Weekly INsight: Referral Marketing
With so many other things happening in the arena of B2B and B2C marketing, referral marketing seems like a quaint topic to address. In fact, referral marketing may not be a strategy but rather a tactic. Referrals are not new. Companies have been handing out “Referral Cards” for at least 50 years. Sometimes they worked. But if done poorly, referrals can cause more harm than good.
The objective of referral marketing is to inspire your customers to tell someone else that you are one of the good guys. You, the brand, might find a way to reward that customer for making a referral, and you should do something for the person being referred to buy your product or service. Again, nothing new here.
This week’s first INsight suggests that referral marketing has lost traction because brand marketing focus has changed. Today’s consumer is more connected than ever, with more access and deeper engagement with brands. Thanks to the proliferation of digital devices and platforms, information can now be quickly delivered to consumers through a variety of connected devices. The bottom line result is that brand marketing teams have abdicated one of the most important marketing cornerstones: Word of Mouth Marketing (WOMM).
In a LinkedIn post, Jamaluddin Syed, writing from Mumbai said, “The effects these (Internet) changes have had on a brand’s ability to reach consumers cannot be overstated. Search engines have made product information ubiquitous, social media encourages consumers to share, compare and rate their experiences, and mobile devices have added a wherever, whenever dimension to the sales process.”
Writing like a true tech guru, he continues, “This shift has divided businesses into two distinct categories: those businesses that adapt and take advantage of these new opportunities, and those that ignore the trends and continue pursuing outdated methods.”
This is when my strategic marketing adrenaline kicks into overdrive. Syed’s writing takes marketers down the wrong technology-based path. It has been proven in almost every market segment that WOMM still trumps almost every other form of acquiring a new prospect and getting them into the marketing funnel. My second INsight is that WOMM is the spark that often leads to search; incorporating referral tactics into the brand’s overall marketing strategy is critical to keeping the pipeline of new prospects full.
Referral marketing needs to be a component of an overall marketing automation system. Here are the key strategic steps I believe are needed to best employ a successful marketing automation system:
- Everything begins by having both a list of prospects in the pipeline and active customers in your database.
– Prod prospects down the conversion path to become paying customers.
– Know when the conversion happens.
– Know what every customer’s activity level is with your brand and milk it.
- Thank and reward customers for their business; keep the dialogue engaging.
- Survey customers to determine the level of satisfaction they have with your brand.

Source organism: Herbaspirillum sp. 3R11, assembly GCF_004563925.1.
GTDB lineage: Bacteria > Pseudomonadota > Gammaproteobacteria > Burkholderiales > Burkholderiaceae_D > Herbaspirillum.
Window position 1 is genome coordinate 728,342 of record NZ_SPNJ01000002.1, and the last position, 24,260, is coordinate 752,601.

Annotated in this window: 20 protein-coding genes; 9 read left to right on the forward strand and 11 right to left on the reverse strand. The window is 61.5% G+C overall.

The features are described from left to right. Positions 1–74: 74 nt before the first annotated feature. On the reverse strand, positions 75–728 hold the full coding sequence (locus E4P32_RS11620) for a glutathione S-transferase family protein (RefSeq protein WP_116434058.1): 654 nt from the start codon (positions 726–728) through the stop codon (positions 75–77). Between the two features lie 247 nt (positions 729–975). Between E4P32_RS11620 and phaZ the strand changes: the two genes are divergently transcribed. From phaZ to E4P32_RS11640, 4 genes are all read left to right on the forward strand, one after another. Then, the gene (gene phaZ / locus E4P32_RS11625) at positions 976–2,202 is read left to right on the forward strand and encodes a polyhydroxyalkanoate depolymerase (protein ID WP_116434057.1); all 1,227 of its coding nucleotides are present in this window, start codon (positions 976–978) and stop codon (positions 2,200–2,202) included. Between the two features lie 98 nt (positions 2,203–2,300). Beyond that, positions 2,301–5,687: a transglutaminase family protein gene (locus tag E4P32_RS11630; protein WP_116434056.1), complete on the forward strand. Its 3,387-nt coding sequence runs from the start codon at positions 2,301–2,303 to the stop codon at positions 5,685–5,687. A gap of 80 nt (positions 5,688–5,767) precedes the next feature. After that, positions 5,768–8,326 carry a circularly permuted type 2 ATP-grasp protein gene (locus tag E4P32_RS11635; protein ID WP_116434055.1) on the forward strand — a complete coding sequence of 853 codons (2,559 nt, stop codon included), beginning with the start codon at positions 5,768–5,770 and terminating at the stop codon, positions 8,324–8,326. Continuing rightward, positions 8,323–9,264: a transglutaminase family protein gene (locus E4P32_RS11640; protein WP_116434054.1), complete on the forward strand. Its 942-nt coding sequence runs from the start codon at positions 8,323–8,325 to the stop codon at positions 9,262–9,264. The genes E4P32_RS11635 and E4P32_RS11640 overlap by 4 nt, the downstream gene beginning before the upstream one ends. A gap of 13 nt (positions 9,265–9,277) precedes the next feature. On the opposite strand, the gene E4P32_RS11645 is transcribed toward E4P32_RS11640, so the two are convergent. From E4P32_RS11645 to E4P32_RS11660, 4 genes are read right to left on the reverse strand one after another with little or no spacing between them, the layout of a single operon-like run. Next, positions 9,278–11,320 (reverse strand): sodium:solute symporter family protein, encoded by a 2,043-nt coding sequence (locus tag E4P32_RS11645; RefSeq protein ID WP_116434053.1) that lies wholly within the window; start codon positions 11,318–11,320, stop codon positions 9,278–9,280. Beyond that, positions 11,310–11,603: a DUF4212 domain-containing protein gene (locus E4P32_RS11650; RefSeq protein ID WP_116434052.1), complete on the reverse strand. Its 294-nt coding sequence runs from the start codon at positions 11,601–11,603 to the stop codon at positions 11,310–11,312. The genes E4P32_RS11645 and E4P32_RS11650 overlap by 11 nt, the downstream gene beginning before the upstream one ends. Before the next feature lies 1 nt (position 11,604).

- Through digital interaction with them, invite them to refer a friend by making it easy for them to enter friends’ emails, and then let the marketing automation system do the rest. Friends are most likely to open an email from a friend, and that will put your brand on center stage. That spark will lead to search and more opportunities to connect with the prospect “friend.”
- And what no search engine can effectively do is inspire a customer to follow up with a Facebook or other social media channel post to spread the good word about your brand.
In the last couple of years, marketing has talked and talked about “influencer marketing.” Don’t confuse influencer marketing with referral WOMM. Most influencers have name recognition and reach but probably don’t have a lot of credibility associated to your business. My closing INsight is that the best influencers you have are your customers, so make it easy for them to be influencers without being overly aggressive.
A Web Profits blog earlier this year reported that a national Harris Poll of 2,000 consumers found that 82% of Americans say they seek recommendations from friends and family when considering a purchase, while 67% say they’re at least a little more likely to purchase a product or service after a friend or family member shared it via email or social media.
Essentially, referral marketing programs have the potential to bypass the thousands of branded advertising messages consumers are exposed to each day by leveraging our natural tendency toward person-to-person sharing and trusting. As noted in last week’s blog, “Humanity trumps technology every time.”
Let’s make 2018 the year data scientists and marketing automation tools transform your marketing strategies into growth engines. It all begins with strategic positioning that maximizes your brand’s impact on the marketplace.
Bart Foreman – Executive Strategist @ Infinity Direct
Turning old ideas into new thought leadership
As the Infinity Direct team moves into 2018, we want to dig deeper and look further into channeling our diverse resources to help new and existing clients grow their business, not a little but a lot. Sometimes it takes a lot of little steps and sometimes it takes one big, bold step to change the game.
Let’s begin a new game changing dialog this week while you are finalizing your 2018 plans and see what one BHAG we can help you identify and achieve. Email me at firstname.lastname@example.org or call me at 763-334-7854.